European Space Agency satellite pictures had indicated last week that cracks were starting to appear in the bridge. Newly created icebergs were seen to be floating in the sea on the western side of the peninsula, which juts up from the continent towards South America's southern tip.
Professor David Vaughan is a glaciologist with the British Antarctic Survey who planted a GPS tracker on the ice bridge in January to monitor its movement.
He said the breaking of the bridge had been expected for some weeks; and much of the ice shelf behind is likely to follow.
"We know that [the Wilkins Ice Shelf] has been completely or very stable since the 1930s and then it started to retreat in the late 1990s; but we suspect that it's been stable for a very much longer period than that," he told BBC News.
"The fact that it's retreating and now has lost connection with one of its islands is really a strong indication that the warming on the Antarctic is having an effect on yet another ice shelf."
While the break-up will have no direct impact on sea level because the ice is floating, it heightens concerns over the impact of climate change on this part of Antarctica.
Over the past 50 years, the peninsula has been one of the fastest warming places on the planet.
Many of its ice shelves have retreated in that time and six of them have collapsed completely (Prince Gustav Channel, Larsen Inlet, Larsen A, Larsen B, Wordie, Muller and the Jones Ice Shelf).
Separate research shows that when ice shelves are removed, the glaciers and landed ice behind them start to move towards the ocean more rapidly. It is this ice which can raise sea levels, but by how much is a matter of ongoing scientific debate.
Such acceleration effects were not included by the UN's Intergovernmental Panel on Climate Change (IPCC) when it made its latest projections on likely future sea level rise. Its 2007 assessment said ice dynamics were poorly understood.Large ice shelf expected to break from Antarctica
CNN.com, April 4, 2009
A large ice shelf is "imminently" close to breaking away from part of the Antarctic Peninsula, scientists said Friday.
Satellite images released by the European Space Agency on Friday show new cracks in the Wilkins Ice Shelf where it connects to Charcot Island, a piece of land considered part of the peninsula.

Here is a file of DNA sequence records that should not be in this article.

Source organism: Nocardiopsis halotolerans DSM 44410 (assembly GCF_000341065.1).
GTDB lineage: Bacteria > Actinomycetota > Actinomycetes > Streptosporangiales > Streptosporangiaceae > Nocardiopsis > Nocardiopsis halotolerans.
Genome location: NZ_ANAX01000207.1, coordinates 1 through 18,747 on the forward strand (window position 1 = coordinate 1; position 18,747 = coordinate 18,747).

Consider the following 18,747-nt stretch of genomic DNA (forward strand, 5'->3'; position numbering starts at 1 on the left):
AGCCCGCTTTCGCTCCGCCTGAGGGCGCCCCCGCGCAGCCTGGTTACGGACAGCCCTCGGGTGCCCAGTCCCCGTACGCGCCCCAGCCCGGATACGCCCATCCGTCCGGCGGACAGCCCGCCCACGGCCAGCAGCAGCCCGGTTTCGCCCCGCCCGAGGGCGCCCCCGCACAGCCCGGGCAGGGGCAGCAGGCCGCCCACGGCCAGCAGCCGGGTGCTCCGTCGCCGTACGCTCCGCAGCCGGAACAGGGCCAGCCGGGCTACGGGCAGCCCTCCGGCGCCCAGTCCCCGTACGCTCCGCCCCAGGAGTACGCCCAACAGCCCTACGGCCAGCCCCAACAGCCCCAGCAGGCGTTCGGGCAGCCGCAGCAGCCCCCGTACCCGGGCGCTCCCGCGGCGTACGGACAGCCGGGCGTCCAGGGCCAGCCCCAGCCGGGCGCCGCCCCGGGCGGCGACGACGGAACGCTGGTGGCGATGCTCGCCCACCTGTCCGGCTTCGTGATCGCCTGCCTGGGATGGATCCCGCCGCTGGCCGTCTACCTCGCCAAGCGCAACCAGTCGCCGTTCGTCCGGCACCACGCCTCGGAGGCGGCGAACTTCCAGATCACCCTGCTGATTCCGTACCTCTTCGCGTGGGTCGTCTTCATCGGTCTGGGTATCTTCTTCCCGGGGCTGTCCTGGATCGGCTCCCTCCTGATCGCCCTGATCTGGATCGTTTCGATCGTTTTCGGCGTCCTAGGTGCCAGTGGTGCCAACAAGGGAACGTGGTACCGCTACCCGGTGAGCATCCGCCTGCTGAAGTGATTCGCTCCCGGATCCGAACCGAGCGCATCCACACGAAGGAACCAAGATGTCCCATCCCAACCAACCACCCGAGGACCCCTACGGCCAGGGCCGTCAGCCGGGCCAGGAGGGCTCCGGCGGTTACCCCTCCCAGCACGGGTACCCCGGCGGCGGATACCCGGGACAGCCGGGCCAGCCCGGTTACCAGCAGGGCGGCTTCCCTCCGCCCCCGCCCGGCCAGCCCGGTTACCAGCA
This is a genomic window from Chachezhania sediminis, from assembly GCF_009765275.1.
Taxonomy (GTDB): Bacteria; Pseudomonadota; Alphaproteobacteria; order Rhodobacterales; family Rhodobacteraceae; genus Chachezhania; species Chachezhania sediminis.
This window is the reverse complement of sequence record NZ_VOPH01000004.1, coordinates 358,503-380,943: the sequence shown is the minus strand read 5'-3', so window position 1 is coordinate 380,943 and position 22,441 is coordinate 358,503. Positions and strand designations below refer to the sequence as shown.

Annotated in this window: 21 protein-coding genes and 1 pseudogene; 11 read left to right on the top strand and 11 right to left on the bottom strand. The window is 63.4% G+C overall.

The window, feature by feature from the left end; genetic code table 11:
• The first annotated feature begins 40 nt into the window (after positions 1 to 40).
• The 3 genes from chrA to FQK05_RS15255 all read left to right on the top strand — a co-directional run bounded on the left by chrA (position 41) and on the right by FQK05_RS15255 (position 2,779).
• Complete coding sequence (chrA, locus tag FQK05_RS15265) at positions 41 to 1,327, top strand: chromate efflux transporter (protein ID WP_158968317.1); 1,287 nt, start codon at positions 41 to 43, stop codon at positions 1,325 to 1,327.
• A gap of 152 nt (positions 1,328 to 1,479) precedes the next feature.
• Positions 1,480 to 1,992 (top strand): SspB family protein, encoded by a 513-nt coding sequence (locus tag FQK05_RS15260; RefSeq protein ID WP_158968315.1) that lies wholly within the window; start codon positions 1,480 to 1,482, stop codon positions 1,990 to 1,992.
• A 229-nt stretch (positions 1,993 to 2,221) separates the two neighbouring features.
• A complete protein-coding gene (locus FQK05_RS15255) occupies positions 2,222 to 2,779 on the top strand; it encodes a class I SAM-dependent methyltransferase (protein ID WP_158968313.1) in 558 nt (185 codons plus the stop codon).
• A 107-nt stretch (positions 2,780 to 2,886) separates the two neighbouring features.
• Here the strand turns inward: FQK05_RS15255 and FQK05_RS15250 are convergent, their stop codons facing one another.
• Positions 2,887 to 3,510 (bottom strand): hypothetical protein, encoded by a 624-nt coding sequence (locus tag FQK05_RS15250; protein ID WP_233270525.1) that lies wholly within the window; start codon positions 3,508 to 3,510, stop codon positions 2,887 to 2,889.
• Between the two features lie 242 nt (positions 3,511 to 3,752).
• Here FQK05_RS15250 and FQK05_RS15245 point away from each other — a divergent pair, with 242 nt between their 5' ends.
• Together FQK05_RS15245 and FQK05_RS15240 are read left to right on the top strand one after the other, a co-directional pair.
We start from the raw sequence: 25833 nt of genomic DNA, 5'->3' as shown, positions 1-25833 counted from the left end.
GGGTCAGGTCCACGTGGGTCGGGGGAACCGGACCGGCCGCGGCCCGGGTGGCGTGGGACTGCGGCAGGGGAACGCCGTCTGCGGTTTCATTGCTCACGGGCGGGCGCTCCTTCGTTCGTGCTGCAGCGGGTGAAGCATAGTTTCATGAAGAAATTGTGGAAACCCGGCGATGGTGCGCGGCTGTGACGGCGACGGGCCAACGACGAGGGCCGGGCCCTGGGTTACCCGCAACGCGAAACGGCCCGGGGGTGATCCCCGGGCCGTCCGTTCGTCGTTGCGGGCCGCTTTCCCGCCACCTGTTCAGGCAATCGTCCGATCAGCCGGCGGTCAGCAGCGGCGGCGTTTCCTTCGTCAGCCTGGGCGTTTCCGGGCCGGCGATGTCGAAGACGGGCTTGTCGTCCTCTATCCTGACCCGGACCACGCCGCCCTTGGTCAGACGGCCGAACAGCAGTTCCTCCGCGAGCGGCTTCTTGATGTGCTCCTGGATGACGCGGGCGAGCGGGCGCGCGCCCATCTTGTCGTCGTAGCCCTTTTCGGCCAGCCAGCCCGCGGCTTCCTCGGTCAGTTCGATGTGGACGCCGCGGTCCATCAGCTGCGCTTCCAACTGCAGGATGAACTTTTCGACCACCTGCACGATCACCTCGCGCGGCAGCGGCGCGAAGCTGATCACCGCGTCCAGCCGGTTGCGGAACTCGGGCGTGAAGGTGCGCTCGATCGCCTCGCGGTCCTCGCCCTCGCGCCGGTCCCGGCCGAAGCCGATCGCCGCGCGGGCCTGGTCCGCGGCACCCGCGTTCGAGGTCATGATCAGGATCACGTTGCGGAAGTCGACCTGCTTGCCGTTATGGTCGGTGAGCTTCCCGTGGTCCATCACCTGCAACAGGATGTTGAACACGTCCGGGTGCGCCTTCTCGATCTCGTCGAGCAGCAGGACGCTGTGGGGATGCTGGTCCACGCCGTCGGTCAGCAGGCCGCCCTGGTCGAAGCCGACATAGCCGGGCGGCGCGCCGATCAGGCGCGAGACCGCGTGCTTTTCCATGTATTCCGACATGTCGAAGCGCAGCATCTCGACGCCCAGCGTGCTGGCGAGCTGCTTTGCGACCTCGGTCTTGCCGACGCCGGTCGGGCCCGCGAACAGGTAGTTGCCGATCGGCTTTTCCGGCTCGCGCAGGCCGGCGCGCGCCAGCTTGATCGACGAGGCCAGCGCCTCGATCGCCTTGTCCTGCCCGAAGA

The cracks are quickly expanding, the ESA said.
Scientists are investigating the causes for the breakups and whether it is linked to global climate change.
The Wilkins Ice Shelf -- a large mass of floating ice -- would still be connected to Latady Island, which is also part of the peninsula, and Alexander Island, which is not, said professor David Vaughan, a glaciologist at the British Antarctic Survey.
The ice shelf experienced a great amount of changes last year, the ESA said.
In February 2008, the shelf dropped 164 square miles (425 square kilometers) of ice. In May it lost a 62-square-mile chunk.
That meant the "bridge" of ice connecting Wilkins to the islands was just 984 yards wide at its narrowest location, the ESA said.
Further rifts developed in October and November, said Angelika Humbert of the Institute of Geophysics at Germany's Muenster University.
"During the last year the ice shelf has lost about 1800 square kilometers (694 square miles), or about 14 percent of its size," Humbert said.
Antarcticas ice sheet was formed over thousands of years by accumulated and compacted snow. Along the coast, the ice gradually floats on the sea, forming massive ledges known as ice shelves, the ESA says.
Several of these ice shelves, including seven in the past 20 years, have retreated and disintegrated.
The Wilkins Ice Shelf had been stable for most of the past century before it began retreating in the 1990s.
"It had been there almost unchanged since the first expeditions which mapped it back in the 1930s, so it had a very long period of real stability, and it's only in the last decade that it's started to retreat," Vaughan said.
Wilkins is the size of the state of Connecticut, or about half the area of Scotland. It is the largest ice shelf on the Antarctic Peninsula yet to be threatened.
If the ice shelf breaks away from the peninsula, it will not cause a rise in sea level because it is already floating, scientists say. Some plants and animals may have to adapt to the collapse.
The Antarctic Peninsula is the piece of the continent that stretches toward South America.